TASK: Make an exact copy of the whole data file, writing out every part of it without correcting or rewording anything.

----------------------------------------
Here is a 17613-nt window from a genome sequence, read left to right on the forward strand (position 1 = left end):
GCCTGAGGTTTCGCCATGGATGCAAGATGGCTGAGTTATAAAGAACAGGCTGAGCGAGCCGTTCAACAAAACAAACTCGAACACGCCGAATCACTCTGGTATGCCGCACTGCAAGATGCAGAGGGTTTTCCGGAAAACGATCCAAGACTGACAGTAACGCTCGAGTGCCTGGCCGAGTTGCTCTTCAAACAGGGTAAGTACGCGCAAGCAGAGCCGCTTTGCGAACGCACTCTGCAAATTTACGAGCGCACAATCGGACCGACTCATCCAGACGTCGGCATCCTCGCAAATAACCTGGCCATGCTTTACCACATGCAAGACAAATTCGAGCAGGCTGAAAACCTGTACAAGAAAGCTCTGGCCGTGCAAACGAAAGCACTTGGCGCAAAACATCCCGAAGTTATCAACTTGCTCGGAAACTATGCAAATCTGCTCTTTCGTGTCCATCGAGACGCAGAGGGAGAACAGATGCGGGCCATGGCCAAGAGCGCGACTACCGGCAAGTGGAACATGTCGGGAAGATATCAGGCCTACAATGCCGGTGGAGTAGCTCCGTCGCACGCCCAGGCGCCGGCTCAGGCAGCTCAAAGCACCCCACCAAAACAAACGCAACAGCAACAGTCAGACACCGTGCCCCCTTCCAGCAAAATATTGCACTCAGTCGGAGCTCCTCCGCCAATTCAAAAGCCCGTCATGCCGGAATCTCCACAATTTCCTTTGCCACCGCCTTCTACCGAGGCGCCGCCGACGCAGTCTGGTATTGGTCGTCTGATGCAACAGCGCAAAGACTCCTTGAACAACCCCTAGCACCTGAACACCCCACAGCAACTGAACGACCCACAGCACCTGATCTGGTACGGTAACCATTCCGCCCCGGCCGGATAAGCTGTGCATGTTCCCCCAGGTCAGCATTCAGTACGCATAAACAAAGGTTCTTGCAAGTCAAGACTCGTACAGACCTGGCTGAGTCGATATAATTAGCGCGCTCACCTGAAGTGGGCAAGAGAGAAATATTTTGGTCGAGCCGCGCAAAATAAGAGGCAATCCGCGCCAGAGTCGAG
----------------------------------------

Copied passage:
Here is a 17613-nt window from a genome sequence, read left to right on the forward strand (position 1 = left end):
GCCTGAGGTTTCGCCATGGATGCAAGATGGCTGAGTTATAAAGAACAGGCTGAGCGAGCCGTTCAACAAAACAAACTCGAACACGCCGAATCACTCTGGTATGCCGCACTGCAAGATGCAGAGGGTTTTCCGGAAAACGATCCAAGACTGACAGTAACGCTCGAGTGCCTGGCCGAGTTGCTCTTCAAACAGGGTAAGTACGCGCAAGCAGAGCCGCTTTGCGAACGCACTCTGCAAATTTACGAGCGCACAATCGGACCGACTCATCCAGACGTCGGCATCCTCGCAAATAACCTGGCCATGCTTTACCACATGCAAGACAAATTCGAGCAGGCTGAAAACCTGTACAAGAAAGCTCTGGCCGTGCAAACGAAAGCACTTGGCGCAAAACATCCCGAAGTTATCAACTTGCTCGGAAACTATGCAAATCTGCTCTTTCGTGTCCATCGAGACGCAGAGGGAGAACAGATGCGGGCCATGGCCAAGAGCGCGACTACCGGCAAGTGGAACATGTCGGGAAGATATCAGGCCTACAATGCCGGTGGAGTAGCTCCGTCGCACGCCCAGGCGCCGGCTCAGGCAGCTCAAAGCACCCCACCAAAACAAACGCAACAGCAACAGTCAGACACCGTGCCCCCTTCCAGCAAAATATTGCACTCAGTCGGAGCTCCTCCGCCAATTCAAAAGCCCGTCATGCCGGAATCTCCACAATTTCCTTTGCCACCGCCTTCTACCGAGGCGCCGCCGACGCAGTCTGGTATTGGTCGTCTGATGCAACAGCGCAAAGACTCCTTGAACAACCCCTAGCACCTGAACACCCCACAGCAACTGAACGACCCACAGCACCTGATCTGGTACGGTAACCATTCCGCCCCGGCCGGATAAGCTGTGCATGTTCCCCCAGGTCAGCATTCAGTACGCATAAACAAAGGTTCTTGCAAGTCAAGACTCGTACAGACCTGGCTGAGTCGATATAATTAGCGCGCTCACCTGAAGTGGGCAAGAGAGAAATATTTTGGTCGAGCCGCGCAAAATAAGAGGCAATCCGCGCCAGAGTCGAG